Our world today cries out for a theology of spiritual growth that has been proven to work in the midst of the harsh realities of daily life. Sadly, many have simply given up on the possibility of growth in character formation.
Vast numbers of well-intended folk have exhausted themselves in church work and discovered that this did not substantively change their lives. They found that they were just as impatient and egocentric and fearful as when they began lifting the heavy load of church work. Maybe more so.
Others have immersed themselves in multiple social-service projects. But while the glow of helping others lingered for a time, they soon realized that all their herculean efforts left little lasting imprint on the inner life. Indeed, it often made them much worse inwardly: frustrated and angry and bitter.
Still others have a practical theology that will not allow for spiritual growth. Indeed, they just might see it as a bad thing. Having been saved by grace, these people have become paralyzed by it. To attempt any progress in the spiritual life smacks of "works righteousness" to them. Their liturgies tell them they sin in word, thought, and deed daily, so they conclude that this is their fate until they die. Heaven is their only release from this world of sin and rebellion. Hence, these well-meaning folk will sit in their pews year after year without realizing any movement forward in their life with God.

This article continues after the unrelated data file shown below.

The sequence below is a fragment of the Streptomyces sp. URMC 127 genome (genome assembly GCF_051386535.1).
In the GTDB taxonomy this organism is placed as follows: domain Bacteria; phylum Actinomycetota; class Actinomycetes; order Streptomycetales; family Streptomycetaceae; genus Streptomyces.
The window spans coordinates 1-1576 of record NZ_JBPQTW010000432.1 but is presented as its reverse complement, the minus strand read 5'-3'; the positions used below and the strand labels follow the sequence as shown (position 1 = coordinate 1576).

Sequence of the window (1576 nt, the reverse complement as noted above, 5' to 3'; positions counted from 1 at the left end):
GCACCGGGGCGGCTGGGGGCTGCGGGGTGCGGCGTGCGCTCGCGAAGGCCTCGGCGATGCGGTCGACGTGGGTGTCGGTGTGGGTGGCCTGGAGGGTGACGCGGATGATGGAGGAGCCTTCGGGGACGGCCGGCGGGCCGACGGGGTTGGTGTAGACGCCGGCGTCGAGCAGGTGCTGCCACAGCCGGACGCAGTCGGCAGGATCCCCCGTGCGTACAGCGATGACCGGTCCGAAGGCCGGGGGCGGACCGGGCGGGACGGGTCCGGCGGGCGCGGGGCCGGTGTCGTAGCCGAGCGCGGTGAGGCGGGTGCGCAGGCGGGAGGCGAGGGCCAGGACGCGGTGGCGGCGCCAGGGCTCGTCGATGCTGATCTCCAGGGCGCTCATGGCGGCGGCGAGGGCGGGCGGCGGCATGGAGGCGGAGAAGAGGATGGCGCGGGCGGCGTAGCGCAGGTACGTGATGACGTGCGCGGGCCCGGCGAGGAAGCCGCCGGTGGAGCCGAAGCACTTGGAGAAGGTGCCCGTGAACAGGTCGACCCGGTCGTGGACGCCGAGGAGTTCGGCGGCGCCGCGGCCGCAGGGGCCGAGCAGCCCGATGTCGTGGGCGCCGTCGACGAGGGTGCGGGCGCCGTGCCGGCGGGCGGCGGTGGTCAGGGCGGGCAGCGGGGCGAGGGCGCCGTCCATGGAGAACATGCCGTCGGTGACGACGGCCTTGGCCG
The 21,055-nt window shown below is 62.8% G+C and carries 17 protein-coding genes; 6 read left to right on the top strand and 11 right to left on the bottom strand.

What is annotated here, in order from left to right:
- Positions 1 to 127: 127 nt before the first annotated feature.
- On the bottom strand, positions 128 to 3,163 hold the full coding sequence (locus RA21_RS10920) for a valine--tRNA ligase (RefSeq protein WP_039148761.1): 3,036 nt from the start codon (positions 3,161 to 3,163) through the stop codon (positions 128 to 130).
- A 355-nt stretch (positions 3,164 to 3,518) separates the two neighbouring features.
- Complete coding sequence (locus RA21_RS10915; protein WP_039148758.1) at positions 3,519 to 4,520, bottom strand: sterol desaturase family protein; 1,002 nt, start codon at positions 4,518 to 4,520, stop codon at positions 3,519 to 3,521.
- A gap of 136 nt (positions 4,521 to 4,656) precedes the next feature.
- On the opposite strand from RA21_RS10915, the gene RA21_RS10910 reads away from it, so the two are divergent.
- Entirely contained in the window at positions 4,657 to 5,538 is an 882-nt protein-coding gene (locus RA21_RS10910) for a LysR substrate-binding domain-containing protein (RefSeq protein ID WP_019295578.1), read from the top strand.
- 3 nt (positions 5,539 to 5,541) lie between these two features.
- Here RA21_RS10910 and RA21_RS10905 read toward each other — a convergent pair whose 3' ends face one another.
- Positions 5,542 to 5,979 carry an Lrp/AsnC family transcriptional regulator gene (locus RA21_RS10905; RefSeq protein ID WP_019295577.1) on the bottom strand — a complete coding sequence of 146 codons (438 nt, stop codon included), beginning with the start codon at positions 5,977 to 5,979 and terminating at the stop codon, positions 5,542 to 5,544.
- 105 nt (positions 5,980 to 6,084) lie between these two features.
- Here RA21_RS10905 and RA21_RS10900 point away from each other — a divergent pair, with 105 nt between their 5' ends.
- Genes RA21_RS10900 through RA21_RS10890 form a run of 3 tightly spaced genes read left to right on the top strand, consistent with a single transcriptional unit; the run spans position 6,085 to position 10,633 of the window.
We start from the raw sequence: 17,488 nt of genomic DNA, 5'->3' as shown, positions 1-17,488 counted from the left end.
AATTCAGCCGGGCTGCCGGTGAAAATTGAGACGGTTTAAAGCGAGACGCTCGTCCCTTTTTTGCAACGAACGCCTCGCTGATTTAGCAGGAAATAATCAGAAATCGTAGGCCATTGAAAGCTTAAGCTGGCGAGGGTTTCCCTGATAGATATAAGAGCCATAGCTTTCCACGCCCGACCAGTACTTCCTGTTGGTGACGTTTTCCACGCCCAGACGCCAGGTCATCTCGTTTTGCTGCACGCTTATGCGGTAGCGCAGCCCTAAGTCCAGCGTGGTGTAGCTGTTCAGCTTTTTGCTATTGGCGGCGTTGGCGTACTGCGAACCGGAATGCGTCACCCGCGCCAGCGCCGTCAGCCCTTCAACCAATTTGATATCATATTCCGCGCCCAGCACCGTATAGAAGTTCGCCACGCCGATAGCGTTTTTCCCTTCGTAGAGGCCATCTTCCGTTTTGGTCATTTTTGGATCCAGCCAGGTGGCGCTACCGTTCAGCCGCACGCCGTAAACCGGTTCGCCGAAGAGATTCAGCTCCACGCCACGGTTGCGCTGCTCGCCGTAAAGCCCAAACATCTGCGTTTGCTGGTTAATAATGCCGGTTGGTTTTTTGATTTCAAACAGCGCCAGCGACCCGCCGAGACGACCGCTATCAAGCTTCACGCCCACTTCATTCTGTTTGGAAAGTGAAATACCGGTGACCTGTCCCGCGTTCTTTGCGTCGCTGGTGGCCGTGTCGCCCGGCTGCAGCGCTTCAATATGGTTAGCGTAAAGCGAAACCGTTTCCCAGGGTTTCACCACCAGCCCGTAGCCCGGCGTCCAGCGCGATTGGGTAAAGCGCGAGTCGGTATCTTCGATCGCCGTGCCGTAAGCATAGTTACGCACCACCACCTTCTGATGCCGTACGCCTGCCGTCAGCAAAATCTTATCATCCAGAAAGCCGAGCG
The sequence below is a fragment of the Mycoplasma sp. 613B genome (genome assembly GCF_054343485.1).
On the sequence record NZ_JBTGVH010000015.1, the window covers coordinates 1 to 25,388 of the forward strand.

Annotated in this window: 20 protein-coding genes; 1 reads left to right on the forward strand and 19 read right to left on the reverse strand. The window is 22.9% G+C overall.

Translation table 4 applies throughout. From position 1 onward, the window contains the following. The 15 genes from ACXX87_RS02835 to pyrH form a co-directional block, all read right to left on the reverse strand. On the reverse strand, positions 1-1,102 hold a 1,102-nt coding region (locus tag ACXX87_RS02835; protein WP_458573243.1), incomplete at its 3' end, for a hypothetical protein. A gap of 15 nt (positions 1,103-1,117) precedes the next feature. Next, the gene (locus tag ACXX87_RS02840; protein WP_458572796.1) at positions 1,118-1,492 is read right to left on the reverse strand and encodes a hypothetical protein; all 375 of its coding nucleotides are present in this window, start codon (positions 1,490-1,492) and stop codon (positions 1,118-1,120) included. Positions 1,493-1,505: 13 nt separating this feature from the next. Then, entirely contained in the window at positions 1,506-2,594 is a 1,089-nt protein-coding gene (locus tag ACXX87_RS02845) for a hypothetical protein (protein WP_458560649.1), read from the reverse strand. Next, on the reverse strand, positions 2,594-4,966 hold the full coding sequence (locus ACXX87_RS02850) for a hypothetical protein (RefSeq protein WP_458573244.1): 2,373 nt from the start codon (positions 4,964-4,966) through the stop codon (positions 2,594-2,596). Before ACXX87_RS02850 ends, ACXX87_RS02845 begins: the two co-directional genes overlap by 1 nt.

Finally, a general cultural malaise touches us all to one extent or another. I am referring to how completely we have become accustomed to the normality of dysfunction. The constant media stream of scandals and broken lives and mayhem of every sort elicits from us hardly more than a yawn. We have come to expect little else, ...1